Well, actually, I've been in the minority for a mere two days -- Tuesday and Wednesday -- but these two days seemed like two weeks.
Explain to me how, in this age where schematics can be sent to Jack Bauer's PDA instantaneously, it was necessary to send me out of the Electroencephalography (in short, EEG) lab with a small briefcase and clunky rainbow-colored wires attached to my head that looked more like something resembling life support than a tool used to measure electrical activity in the brain over the course of two days (called an ambulatory EEG).
The test was conducted as a follow-up to a seizure I had one year ago.
Medical history aside, being "different" is an experience, especially when you have a four-and-a-half-year-old kid standing on the table six inches from your face while you wait for your oil change staring at you with eyes bigger than walnuts and his parents doing the same thing.
If anything, the experience gives you an appreciation and a soft spot for those that have no control over their physical appearance for much longer than a two-day timespan, especially as we live in a society so self-conscious with outward appearance. Stares were the norm, double glances came in bunches, while the woman serving me an iced coffee spoke to me as if she were speaking to the child that had been eyeing my "deformity" while I awaited my oil change.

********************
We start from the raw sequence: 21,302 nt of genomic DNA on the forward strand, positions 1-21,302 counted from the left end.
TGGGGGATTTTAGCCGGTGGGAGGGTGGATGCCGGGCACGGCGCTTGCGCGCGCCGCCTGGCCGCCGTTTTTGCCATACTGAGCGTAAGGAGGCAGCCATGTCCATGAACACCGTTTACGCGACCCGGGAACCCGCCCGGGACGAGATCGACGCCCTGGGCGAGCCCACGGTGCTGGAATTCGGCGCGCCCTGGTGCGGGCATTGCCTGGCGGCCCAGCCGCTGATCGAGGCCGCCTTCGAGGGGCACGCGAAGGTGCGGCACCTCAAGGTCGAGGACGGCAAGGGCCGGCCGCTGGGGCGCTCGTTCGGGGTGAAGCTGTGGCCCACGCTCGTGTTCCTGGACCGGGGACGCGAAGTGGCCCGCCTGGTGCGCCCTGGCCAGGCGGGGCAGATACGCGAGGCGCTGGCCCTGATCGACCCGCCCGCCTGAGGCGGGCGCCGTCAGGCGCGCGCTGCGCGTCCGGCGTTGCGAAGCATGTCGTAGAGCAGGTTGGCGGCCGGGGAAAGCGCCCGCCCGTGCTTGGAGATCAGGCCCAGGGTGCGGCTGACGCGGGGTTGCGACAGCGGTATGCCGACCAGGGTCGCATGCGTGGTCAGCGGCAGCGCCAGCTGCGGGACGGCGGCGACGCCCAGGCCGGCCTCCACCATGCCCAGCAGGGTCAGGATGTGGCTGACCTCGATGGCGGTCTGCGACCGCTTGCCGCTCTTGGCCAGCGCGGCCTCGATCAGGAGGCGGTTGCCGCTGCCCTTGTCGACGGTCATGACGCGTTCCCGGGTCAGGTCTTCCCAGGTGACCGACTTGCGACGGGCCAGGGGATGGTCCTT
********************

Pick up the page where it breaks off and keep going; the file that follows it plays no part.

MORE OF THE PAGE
What if we embraced this culture -- one where we see someone so-called "different" from ourselves? One man at the same coffee shop asked me about my contraption. I thought about giving him a hug, but passed, given that that decision could contradict my whole cultural norms argument. Of course, we're inclined to feel extremely awkward and terrible about ourselves if the answer were to lend itself to a much less favorable outcome than my situation. But what if we didn't feel so awkward?
I've previously taken offense to people that label St. Olaf as the "blonde" school. Everybody is the "same," they say, but maybe there is some truth to that. As admissions standards get tougher, this is bound to change, but diversity doesn't do anyone any good unless people make an effort to embrace it. Ask questions. Be engaging in the differences that not only are masked and hidden, but are very visible and those that may appear obscure.
As for one that has been in the different crowd -- and if you've seen me you'd place me there too -- this type of engagement is appreciated. Instead of the "you're different" stares, it's a favor to inquire, to show a genuine interest in a routine interaction instead of labeling with insensitive body language.